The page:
Renaturing science : the role of childhoodnature in science for the anthropocene

Gray, Donald and Sosu, Edward M.; Cutter-Mackenzie, Amy and Malone, Karen and Barratt Hacking, Elizabeth, eds. (2018) Renaturing science : the role of childhoodnature in science for the anthropocene. In: Research Handbook on Childhoodnature. Springer International Handbooks of Education . Springer International Publishing AG, Cham, Switzerland, pp. 1-29. ISBN 978-3-319-51949-4 (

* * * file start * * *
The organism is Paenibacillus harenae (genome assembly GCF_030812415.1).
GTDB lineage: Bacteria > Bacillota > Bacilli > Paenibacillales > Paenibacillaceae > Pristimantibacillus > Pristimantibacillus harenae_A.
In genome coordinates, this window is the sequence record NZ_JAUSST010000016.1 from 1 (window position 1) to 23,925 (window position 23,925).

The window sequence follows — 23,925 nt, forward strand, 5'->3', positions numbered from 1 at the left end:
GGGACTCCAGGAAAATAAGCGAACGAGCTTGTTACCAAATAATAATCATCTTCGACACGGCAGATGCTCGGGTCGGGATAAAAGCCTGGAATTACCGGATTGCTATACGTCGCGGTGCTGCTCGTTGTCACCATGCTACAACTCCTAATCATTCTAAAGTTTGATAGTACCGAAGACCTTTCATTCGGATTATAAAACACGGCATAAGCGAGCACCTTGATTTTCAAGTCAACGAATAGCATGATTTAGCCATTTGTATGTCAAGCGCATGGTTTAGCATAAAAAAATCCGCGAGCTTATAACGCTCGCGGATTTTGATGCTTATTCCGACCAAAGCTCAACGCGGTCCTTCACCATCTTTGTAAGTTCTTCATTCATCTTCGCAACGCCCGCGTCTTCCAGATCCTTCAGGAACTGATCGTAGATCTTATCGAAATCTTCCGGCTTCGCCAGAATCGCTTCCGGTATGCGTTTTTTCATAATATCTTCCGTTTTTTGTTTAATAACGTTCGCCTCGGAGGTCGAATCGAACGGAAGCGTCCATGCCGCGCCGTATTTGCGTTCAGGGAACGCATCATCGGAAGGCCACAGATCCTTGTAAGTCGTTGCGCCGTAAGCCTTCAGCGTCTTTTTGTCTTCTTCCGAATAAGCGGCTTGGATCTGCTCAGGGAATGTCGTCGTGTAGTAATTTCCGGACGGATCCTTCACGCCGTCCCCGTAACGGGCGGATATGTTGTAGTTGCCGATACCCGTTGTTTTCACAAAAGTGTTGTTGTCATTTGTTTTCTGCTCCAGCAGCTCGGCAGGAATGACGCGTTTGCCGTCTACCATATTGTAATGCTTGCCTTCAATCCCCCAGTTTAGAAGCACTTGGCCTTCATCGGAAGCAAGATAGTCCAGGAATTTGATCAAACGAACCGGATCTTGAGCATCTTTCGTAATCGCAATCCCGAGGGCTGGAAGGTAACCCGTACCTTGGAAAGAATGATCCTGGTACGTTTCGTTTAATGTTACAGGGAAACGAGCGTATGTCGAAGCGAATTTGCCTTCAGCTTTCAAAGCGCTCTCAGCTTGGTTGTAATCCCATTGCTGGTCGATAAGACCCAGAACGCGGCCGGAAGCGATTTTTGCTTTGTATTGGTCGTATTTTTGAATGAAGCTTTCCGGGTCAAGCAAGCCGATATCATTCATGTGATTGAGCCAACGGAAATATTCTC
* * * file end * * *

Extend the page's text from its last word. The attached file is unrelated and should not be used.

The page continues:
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This chapter proposes that there is a need to examine childhoodnature experiences and the way in which these might be influential in shaping an agenda for science and science education in the Anthropocene. A renaturing of science places a much greater emphasis on, and recognition of, the interdependency and relational nature of the natural world in which humans are inextricably embedded and suggests the need for the development of a strong ecological identity (Thomashow, Ecological identity: Becoming a reflective environmentalist. MIT Press, Cambridge, MA, 1996). This suggests that there is a need for increased availability of childhoodnature experiences and a focus on the quality of those experiences, as well as the need to explore further lifelong opportunities for developing innate biophilic (Wilson, Biophilia. Harvard University Press, Cambridge, MA, 1984) tendencies. The chapter examines the childhoodnature experiences of beginning undergraduate university students and how these influence their current relationship to the natural world. Literature suggests that the strength of a person’s nature relatedness can have an impact on the way they view the natural world and can, subsequently, influence the actions they take toward that natural world. This chapter describes a mixed-methods approach used to examine beginning university students’ childhoodnature experiences and how those experiences may have influenced their sense of nature connectedness. Data gathered indicates that there are statistically significant correlations between childhoodnature experiences and current sense of nature connectedness, although the qualitative data suggests that the form of those experiences may be of critical importance. Evidence from the study presented here suggests that exposure to childhoodnature, while necessary, is not sufficient in itself, and further research is required into the nature and quality of childhoodnature experiences. This concurs with previous studies, e.g., Vadala, Bixler, and James (J Environ Educ 39:3–18, 2007), which found that it was the particular qualities of the childhoodnature experience that appeared to play a significant part in shaping future interests, attitudes, and values.